The information for each author includes biographical and contextual materials and activities.
Henry Ward Beecher (1813-1837)
Born in Litchfield, Connecticut, Henry Ward Beecher was the son of the preacher Lyman Beecher and the brother of the novelist Harriet Beecher Stowe. He added to the discursive fame of his family by becoming a well-known preacher, orator, and lecturer. Beecher graduated from Amherst in 1834 and attended Lane Theological Seminary in Cincinnati. After two pastorates in Indiana, he moved in...
Ambrose Bierce (1842-1914?)
Ambrose Bierce spent an unhappy childhood in Ohio and left home as a bitter and pessimistic young man. At the outbreak of the Civil War, Bierce joined the Union Army; he later brought his military experience vividly to life in some of his best stories. Bierce moved to San Francisco after the war and embarked on a career as a journalist. His "Prattler" column, originally printed in the...
Charles Brockden Brown (1771-1810)
Born in Philadelphia to wealthy Quaker parents, Charles Brockden Brown was initially pressured by his family to study law. However, he had no real interest in the profession and would write in the evenings while studying law by day. After he finally admitted to his parents that he felt unable to appear before the bar, he began his writing career in earnest. Brown felt guilty for...
Emily Dickinson (1830-1886)
A lifelong resident of Amherst, Massachusetts, Emily Dickinson left her hometown for only one year, when she attended Mt. Holyoke Female Seminary. She was raised in an intellectual and socially prominent family and at the age of eighteen had received a better formal education than most of her American contemporaries, both male and female...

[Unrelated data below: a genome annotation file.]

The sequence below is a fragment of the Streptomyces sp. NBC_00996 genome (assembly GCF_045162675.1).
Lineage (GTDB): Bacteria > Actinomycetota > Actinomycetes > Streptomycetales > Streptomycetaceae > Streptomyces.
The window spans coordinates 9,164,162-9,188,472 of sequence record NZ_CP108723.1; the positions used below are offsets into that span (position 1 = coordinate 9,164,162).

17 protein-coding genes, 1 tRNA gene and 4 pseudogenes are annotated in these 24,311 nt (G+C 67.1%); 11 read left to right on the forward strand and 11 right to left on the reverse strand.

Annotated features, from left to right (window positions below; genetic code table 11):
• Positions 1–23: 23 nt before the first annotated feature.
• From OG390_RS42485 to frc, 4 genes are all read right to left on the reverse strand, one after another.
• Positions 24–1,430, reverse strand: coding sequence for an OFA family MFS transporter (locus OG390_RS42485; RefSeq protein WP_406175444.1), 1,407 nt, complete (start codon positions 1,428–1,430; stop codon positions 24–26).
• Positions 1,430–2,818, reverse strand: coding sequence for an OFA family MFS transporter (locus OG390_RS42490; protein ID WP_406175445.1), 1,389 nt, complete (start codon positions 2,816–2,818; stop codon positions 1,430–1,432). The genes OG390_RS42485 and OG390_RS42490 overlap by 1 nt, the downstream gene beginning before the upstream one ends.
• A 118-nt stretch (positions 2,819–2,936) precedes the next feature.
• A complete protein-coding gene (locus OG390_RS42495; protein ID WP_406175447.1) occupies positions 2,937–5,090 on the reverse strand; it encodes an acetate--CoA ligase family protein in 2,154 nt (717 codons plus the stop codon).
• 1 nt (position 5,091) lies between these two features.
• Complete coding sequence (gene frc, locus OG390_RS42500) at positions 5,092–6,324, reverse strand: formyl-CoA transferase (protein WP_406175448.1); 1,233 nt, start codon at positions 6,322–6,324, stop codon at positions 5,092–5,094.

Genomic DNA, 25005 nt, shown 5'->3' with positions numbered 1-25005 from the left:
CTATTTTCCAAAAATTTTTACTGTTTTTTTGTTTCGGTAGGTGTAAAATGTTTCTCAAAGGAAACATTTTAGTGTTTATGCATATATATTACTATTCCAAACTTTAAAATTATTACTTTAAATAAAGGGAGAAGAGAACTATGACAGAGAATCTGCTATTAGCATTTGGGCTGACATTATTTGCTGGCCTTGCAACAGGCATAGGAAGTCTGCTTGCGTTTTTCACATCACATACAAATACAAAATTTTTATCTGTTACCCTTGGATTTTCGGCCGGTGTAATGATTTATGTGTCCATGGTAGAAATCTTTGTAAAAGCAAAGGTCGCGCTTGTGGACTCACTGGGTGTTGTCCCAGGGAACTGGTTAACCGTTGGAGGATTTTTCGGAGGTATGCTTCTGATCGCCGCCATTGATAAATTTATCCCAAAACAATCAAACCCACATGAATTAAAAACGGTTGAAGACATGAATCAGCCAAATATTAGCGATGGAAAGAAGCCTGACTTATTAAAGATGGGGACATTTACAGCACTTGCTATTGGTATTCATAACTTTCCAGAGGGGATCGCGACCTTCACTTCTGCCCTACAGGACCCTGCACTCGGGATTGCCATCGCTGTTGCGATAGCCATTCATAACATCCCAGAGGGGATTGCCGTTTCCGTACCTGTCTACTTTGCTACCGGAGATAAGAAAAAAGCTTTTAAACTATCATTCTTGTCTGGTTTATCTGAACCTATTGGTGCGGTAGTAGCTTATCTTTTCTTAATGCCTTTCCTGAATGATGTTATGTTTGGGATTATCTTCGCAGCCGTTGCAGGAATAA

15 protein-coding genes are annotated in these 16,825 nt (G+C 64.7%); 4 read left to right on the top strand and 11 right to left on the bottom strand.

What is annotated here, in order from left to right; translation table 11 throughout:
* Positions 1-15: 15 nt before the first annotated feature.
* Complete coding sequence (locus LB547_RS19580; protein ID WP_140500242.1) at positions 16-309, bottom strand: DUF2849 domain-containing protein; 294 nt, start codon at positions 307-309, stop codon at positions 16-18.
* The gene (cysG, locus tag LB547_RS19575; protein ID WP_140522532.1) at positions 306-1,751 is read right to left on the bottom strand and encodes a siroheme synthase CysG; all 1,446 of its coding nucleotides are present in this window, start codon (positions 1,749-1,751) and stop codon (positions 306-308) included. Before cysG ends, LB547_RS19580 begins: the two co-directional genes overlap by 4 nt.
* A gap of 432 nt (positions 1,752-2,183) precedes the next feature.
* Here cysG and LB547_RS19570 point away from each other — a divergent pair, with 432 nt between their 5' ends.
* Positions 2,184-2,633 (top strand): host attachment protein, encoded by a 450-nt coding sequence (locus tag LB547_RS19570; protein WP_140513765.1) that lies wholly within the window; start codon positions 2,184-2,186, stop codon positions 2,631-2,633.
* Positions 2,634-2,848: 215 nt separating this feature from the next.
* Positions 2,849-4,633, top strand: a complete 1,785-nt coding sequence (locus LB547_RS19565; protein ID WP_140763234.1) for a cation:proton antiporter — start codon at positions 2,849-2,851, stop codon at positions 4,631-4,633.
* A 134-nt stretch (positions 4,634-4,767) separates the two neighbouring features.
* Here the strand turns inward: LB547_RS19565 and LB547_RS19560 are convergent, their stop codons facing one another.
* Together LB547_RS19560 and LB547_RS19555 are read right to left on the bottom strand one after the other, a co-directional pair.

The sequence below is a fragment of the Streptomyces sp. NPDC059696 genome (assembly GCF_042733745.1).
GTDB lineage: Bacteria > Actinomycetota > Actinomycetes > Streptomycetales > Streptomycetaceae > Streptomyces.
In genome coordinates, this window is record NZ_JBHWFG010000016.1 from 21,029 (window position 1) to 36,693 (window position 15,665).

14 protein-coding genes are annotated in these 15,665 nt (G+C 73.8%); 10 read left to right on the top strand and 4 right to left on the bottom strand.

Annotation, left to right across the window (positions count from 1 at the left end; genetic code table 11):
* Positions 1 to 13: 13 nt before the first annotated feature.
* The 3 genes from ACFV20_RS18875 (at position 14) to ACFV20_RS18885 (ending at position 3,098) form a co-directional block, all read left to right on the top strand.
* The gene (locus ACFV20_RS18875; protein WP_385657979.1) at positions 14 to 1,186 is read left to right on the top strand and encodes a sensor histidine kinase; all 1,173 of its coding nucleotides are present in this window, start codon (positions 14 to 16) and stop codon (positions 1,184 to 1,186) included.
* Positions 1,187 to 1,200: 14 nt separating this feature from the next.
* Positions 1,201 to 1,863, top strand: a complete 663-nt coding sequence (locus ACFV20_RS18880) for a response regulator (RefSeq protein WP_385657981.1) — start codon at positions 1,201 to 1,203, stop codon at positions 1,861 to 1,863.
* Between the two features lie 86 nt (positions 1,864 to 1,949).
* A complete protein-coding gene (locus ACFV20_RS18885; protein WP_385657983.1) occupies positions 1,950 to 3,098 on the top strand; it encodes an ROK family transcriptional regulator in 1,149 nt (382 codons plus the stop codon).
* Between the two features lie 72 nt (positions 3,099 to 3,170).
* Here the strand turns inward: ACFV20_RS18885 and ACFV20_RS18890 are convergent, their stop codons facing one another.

Charlotte Perkins Gilman (1860-1935)
Born in Hartford, Connecticut, Charlotte Perkins was raised by her mother. Her father abandoned the family shortly after her birth (her father was the nephew of siblings Harriet Beecher Stowe and Henry Ward Beecher). Gilman's mother moved her two children to her original home, Rhode Island, where she withheld physical expressions of love from them in an attempt to steel them...
Nathaniel Hawthorne (1804-1864)
Hawthorne was born in Salem, Massachusetts, a descendant of the first Puritan colonists, including one of the judges of the Salem witchcraft trials, an ancestry that would haunt him throughout his life and provide a tormented inspiration for much of his writing. He graduated from Bowdoin College in Maine, where he had become friends with...
Washington Irving (c. 1783-1859)
America's first international literary celebrity, as well as its first fully professional writer, was born in New York City, the eleventh child in a close-knit family. After writing satirical sketches and essays for his brother's newspapers for some years, Washington Irving captured the nation's attention with the fictitious...
Herman Melville (1819-1891)
Herman Melville's father was a New York City merchant who, when he died suddenly, left his family heavily in debt. Melville was only twelve at the time, but he was forced to leave school to go to work. After working in a variety of low-paying jobs (clerk, laborer, schoolteacher), in 1841 Melville joined a whaler sailing for the South Seas. Aboard...
Edgar Allan Poe (1809-1849)
Born to the teenage actors Elizabeth Arnold and David Poe Jr. (in a time when acting was a highly disreputable career), Edgar Allan Poe was raised by a Richmond, Virginia, merchant named John Allan after both his parents died. Allan sent Poe to the University of Virginia, but Poe left after quarrelling with Allan in 1827. Allan had no patience for Poe's literary pretensions, and...
William Gilmore Simms (1806-1870)
Born in Charleston, South Carolina, and remaining near his birthplace throughout his life, Simms was well-known as the author of romances such as The Yemassee (1835), The Lily and the Totem (1850), and The Forayers (1855). Some of the raw material for these works no doubt came from Simms's father, who was a soldier of fortune, wandering the South for years...
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